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New York City Employers Must Grant Temporary Work Schedule Changes Beginning July 18

By Richard I. Greenberg, Jonathan L. Bing, Daniel J. Jacobs and Brian R. DeShannon
  • January 25, 2018

Starting on July 18, 2018, New York City employers will be required to provide temporary schedule changes to employees for a “personal event.”

Int. 1399-A became law on January 19, 2018, after Mayor Bill de Blasio failed to sign or veto the bill. 

Under Int. 1399-A, with limited exceptions, an employer must grant an employee’s request for a temporary change to the employee’s work schedule because of a “personal event.” The bill entitles employees to no more than two such requests in a calendar year, for up to one business day per request.

The employer also may fulfill its obligation by permitting an employee to use two business days for one request.

The law also protects employees from employer retaliation for making certain other schedule change requests. Int. 1399-A amends Chapter 12 of title 20 of the administrative code of the City of New York (commonly referred to as the “Fair Workweek Law”) by adding a new subchapter 6. For details of Int. 1399-A, including definitions, employee obligations, and exemptions, see our article, New York City Employers Must Grant Temporary Work Schedule Changes under Bill Passed by City Council.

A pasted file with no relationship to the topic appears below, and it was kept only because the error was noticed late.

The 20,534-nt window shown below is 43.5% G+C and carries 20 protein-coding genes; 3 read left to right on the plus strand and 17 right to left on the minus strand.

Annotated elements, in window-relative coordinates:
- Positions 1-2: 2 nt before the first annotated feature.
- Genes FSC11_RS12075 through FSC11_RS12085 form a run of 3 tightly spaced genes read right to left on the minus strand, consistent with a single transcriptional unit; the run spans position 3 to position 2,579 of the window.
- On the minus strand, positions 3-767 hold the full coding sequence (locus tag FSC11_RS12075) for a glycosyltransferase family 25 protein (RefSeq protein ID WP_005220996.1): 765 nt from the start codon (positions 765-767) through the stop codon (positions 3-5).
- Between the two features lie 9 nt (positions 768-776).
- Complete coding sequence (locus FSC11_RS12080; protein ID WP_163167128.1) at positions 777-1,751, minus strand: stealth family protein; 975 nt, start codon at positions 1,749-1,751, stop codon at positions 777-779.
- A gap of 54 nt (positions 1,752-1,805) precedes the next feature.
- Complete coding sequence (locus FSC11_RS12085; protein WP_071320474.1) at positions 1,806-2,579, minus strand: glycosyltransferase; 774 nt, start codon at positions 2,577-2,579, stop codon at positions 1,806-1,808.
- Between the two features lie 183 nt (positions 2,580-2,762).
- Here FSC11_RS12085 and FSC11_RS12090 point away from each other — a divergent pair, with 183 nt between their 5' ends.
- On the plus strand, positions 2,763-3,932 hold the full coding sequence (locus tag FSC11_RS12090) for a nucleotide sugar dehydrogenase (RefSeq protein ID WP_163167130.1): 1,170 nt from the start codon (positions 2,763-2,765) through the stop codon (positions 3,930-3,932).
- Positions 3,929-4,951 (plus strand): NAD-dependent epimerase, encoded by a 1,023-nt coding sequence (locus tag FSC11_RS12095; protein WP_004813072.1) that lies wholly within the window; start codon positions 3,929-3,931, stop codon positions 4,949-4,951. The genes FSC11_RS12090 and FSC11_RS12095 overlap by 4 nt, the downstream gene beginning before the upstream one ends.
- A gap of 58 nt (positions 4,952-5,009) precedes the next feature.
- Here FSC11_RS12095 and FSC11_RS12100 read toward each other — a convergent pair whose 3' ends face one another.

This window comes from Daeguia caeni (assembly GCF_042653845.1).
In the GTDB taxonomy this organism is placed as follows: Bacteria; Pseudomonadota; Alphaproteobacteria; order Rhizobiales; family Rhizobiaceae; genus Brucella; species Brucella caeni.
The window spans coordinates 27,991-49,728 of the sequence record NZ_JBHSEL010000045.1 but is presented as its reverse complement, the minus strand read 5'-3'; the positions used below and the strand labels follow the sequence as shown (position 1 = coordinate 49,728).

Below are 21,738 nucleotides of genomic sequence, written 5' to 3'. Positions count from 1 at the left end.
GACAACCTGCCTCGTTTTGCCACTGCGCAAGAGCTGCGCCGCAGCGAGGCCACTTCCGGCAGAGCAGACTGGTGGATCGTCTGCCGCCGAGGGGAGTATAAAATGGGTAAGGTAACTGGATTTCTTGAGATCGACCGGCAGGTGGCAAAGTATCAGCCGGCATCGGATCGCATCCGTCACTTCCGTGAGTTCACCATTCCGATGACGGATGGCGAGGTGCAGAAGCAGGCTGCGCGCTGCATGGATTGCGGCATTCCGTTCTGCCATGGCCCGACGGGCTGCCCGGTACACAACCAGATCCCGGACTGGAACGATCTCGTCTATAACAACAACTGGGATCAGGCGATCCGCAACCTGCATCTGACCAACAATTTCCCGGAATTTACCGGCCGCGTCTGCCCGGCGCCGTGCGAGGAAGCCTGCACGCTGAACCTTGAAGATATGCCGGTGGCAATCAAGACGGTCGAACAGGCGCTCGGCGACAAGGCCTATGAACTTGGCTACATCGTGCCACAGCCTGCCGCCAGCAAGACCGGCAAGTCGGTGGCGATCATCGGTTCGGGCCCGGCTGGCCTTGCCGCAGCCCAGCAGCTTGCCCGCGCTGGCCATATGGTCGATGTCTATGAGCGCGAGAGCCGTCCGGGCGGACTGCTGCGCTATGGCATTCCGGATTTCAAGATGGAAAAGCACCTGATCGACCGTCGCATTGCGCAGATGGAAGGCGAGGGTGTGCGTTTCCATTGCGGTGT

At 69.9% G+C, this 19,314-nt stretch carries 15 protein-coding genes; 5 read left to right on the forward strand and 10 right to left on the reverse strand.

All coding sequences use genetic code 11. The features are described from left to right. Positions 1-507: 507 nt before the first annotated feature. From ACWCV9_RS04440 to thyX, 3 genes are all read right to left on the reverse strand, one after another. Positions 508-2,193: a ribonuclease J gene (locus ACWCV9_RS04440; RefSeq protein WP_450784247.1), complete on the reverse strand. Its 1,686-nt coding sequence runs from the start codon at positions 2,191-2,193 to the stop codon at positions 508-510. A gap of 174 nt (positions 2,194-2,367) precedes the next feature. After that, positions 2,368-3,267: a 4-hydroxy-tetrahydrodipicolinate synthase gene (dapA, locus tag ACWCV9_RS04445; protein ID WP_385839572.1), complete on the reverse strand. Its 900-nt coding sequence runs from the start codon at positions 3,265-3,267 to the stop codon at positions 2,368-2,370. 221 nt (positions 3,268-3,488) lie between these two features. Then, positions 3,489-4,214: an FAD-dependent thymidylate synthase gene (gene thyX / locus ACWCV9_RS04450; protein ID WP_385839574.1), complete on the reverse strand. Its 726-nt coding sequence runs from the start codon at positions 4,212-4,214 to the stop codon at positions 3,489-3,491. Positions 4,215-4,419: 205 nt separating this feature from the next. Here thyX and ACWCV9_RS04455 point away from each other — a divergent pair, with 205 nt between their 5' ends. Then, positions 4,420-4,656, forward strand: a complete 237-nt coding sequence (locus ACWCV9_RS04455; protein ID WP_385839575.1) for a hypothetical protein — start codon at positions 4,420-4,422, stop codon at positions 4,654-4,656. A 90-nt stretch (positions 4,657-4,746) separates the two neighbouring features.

Int. 1399-A’s employee protections will take effect on July 18, 2018. If employees are covered by a valid collective bargaining agreement in effect on that date, then the law will take effect on the date of termination of such agreement.

The Director of the Office of Labor Standards has the power to promulgate additional rules regarding the implementation of this law before the effective date.

Jackson Lewis will offer further updates on the law as agency guidance is available. Please contact the Jackson Lewis attorney with whom you regularly work for assistance in modifying your organization’s practices to comply with the new law.

©2018 Jackson Lewis P.C. This material is provided for informational purposes only. It is not intended to constitute legal advice nor does it create a client-lawyer relationship between Jackson Lewis and any recipient. Recipients should consult with counsel before taking any actions based on the information contained within this material. This material may be considered attorney advertising in some jurisdictions. Prior results do not guarantee a similar outcome.

Reproduction of this material in whole or in part is prohibited without the express prior written consent of Jackson Lewis P.C., a law firm with more than 900 attorneys in major cities nationwide serving clients across a wide range of practices and industries. Having built its reputation on providing premier workplace law representation to management, the firm has grown to include leading practices in the areas of government relations, healthcare and sports law. For more information, visit www.jacksonlewis.com.

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